Despite his outlaw status, Luther returns to Wittenberg in March 1522 where he immerses himself in diverse projects and continues to surprise his contemporaries.
In 1525 the once celibate monk marries former nun Katharina von Bora. Together they raise six children and found the first Protestant parsonage, which serves as the model for a parish's spiritual and organizational center well into the 20th century.
In 1526 the Imperial Diet in Speyer makes the notable decision to allow princes and states to decide themselves whether to remain Catholic or convert. This leads to the first official Lutheran churches and Protestant schools.
Basis of Belief
During Luther's travels, he realizes that his most of his countrymen actually know very little about Christian belief. This spurs him in 1529 to write both the "Small Catechism" for the common man and the "Large Catechism" for the priesthood, together the fundamental instructive works of Protestant belief through today.
The same year reform-oriented princes in the Imperial Diet in Speyer protest the ongoing Edict of Worms. Their actions give "Protestantism" its name. Luther had previously referred to his movement as "Evangelistic."
Last attempt at unification
At the end of July 1530 Emperor Charles V calls for an imperial diet in Augsburg. The empire risks breaking up, in part to the religious divisions brought to life by Luther. Still religiously banned and politically outlawed, Luther cannot take part without risking his safety. Instead, his friend and fellow religious reformer Philip Melanchton represents him in Augsburg.
In arduous hearings, Melanchton attempts to earn recognition of the Protestant denomination from the Catholic side, arguing for the publication of the "Augsburg Confession," which states that Protestant teachings go against the Catholic Church. His fight proves to be in vain.
Impact of the political climate
However, Emperor Charles V can't afford to crack down on the Protestants. The Ottoman army threatens both the Christian West and the Holy Roman Empire, making him dependent on any form of military aid. In order to secure internal unity, the emperor grants Protestants religious freedom in exchange for military participation in the Ottoman-Habsburg wars. However, conflicts between Catholics and Protestants are not settled until the Peace of Augsburg in 1555.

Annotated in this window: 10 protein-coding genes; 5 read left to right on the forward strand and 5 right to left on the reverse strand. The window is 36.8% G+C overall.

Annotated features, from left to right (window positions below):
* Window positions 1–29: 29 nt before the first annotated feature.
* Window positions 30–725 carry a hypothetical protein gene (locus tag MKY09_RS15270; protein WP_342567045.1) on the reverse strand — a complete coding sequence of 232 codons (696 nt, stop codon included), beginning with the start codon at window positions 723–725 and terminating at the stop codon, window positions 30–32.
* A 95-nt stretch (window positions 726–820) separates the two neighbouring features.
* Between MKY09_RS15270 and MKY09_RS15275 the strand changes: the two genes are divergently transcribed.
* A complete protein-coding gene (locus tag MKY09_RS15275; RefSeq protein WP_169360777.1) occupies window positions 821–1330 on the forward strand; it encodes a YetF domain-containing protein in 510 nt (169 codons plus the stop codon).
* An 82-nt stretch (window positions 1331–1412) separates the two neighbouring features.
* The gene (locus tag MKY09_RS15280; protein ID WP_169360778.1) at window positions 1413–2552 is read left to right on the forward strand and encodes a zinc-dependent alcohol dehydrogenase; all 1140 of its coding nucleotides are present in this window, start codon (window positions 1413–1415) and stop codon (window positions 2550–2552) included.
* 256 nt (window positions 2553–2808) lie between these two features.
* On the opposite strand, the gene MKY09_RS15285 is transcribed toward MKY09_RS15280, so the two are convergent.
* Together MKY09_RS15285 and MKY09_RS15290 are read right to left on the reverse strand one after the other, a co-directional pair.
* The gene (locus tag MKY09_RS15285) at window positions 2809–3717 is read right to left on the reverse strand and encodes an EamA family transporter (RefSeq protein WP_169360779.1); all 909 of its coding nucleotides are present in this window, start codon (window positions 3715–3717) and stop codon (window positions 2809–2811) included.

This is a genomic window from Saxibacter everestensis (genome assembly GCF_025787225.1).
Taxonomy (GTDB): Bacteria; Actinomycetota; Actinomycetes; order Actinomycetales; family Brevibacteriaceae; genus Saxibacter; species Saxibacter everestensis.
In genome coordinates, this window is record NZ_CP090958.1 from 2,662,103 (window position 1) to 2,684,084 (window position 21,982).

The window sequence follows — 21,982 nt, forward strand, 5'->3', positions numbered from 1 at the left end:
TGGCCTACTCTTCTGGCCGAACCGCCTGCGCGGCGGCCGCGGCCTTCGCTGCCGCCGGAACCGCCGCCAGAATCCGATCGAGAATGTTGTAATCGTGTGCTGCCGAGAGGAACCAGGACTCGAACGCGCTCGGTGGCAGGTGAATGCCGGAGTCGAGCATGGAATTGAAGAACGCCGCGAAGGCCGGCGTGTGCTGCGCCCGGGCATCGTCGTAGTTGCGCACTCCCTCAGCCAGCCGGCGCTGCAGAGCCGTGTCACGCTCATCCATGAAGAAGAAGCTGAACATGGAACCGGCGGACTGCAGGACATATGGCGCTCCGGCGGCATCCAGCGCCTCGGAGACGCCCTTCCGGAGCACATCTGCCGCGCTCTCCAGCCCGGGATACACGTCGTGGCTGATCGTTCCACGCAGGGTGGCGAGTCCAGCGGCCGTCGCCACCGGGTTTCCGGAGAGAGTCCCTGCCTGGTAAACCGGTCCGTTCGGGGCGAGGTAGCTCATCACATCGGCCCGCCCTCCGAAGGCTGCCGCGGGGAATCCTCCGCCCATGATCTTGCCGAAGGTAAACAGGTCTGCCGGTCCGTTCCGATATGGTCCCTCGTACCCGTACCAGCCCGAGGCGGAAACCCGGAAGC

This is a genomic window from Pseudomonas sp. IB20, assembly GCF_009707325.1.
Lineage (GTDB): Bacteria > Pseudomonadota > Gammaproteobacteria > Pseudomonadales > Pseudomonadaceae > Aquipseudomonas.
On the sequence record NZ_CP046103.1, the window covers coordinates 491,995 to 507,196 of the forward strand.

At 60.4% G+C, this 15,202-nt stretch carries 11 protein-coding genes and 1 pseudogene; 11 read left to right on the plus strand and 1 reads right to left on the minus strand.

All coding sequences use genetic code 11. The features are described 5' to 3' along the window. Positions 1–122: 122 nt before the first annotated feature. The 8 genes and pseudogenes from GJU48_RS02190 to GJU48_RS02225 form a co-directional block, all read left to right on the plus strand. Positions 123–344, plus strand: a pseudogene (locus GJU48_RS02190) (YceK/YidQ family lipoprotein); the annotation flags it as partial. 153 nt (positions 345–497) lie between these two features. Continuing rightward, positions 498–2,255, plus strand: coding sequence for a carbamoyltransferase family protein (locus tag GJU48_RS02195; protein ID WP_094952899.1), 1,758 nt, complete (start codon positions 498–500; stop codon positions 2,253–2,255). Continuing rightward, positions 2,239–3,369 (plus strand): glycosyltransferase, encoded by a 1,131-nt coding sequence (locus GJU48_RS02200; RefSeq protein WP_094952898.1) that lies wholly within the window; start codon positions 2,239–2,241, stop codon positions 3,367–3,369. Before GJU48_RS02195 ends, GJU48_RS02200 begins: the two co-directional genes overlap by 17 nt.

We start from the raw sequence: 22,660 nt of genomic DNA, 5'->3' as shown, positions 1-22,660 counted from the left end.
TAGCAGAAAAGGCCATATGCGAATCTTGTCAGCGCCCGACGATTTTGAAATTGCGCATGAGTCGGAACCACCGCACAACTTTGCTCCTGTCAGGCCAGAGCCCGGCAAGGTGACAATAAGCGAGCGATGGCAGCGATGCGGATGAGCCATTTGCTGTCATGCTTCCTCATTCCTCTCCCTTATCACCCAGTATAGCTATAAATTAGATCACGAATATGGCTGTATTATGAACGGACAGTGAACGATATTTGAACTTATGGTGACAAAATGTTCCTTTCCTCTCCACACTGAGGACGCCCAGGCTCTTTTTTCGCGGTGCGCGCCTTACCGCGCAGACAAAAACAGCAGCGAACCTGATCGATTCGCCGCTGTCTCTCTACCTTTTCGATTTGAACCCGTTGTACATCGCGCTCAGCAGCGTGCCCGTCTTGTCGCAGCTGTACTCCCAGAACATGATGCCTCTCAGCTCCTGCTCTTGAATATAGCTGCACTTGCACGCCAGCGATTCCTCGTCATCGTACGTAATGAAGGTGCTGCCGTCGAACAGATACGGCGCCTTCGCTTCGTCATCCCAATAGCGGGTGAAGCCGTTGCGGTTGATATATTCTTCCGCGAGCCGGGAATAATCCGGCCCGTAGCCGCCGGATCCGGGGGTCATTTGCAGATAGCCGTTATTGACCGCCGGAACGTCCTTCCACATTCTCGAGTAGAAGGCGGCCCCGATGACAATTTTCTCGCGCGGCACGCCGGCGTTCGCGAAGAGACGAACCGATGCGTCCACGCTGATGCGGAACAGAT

Luther Bible: bestseller
In 1534, Luther and collaborators finish translating the Old Testament from Hebrew into German. The reformer's vivid and memorable language helps educate inhabitants of the Holy Roman Empire in literacy, as well as furthers a feeling of national unity. Hundreds of the idioms and sayings from Luther's Bible translation remain woven into the German language today.
But the most important result of Luther's translations was that it made reading the Bible accessible to each and every individual — and not just to the upper educated classes. In its first twelve years, the 1534 Luther Bible sold more than 100,000 copies, making its translator the most widely-circulated publicist of the 16th century.
Luther's opinion of Jews and their beliefs was in no way influenced by Christian charity and tolerance. In this respect, he typifies the times. He initially advised kindness towards Jews, given that Jesus himself was born one, and argued in 1523 that Jews who converted to Christianity should be allowed to work in all trades and not just in money lending.
Luther's outright hatred revealed itself some 20 years later. In his 1543 text "On the Jews and Their Lies," he took the Middle Age religious hatred of Jews one step further, labeling them "Christ's murders" and calling for their synagogues and homes to be destroyed and, finally, for their expulsion. Some researchers call Luther's statements "pre-modern anti-Semitism."
The reasons for Luther's change of mind remain pure speculation. The change may have stemmed from disappointment. He allegedly hoped that Jews would convert to the newly established Protestant belief — which they did not. Whatever the reason, this ugly side of Luther remains part of his legacy to this day.
An anti-Semitic relief at Luther's Town and Parish Church of St. Mary's in Wittenberg is symbolic of the lack of tolerance that also marked Luther's thought
Luther's life work.
When Martin Luther died on February 18, 1546 in his birth city of Eisleben, he left behind a giant body of work. The ideas of the Reformation had spread across the Christian realm. While a blessing for some and a curse for others, the changes he set into motion were unstoppable and reached all areas of social and political life. They opened the door to a new era — though no one at the time suspected how violent the resulting religious conflict would be.
It wasn't until 1999 that the Catholic Church acknowledged Luther's doctrinal justification. The moment was a milestone in Catholic-Protestant dialogue, since it meant tacit acceptance of Luther's unshakeable belief that Christians are holy through God's mercy alone, and not through acts — no matter how great they may be.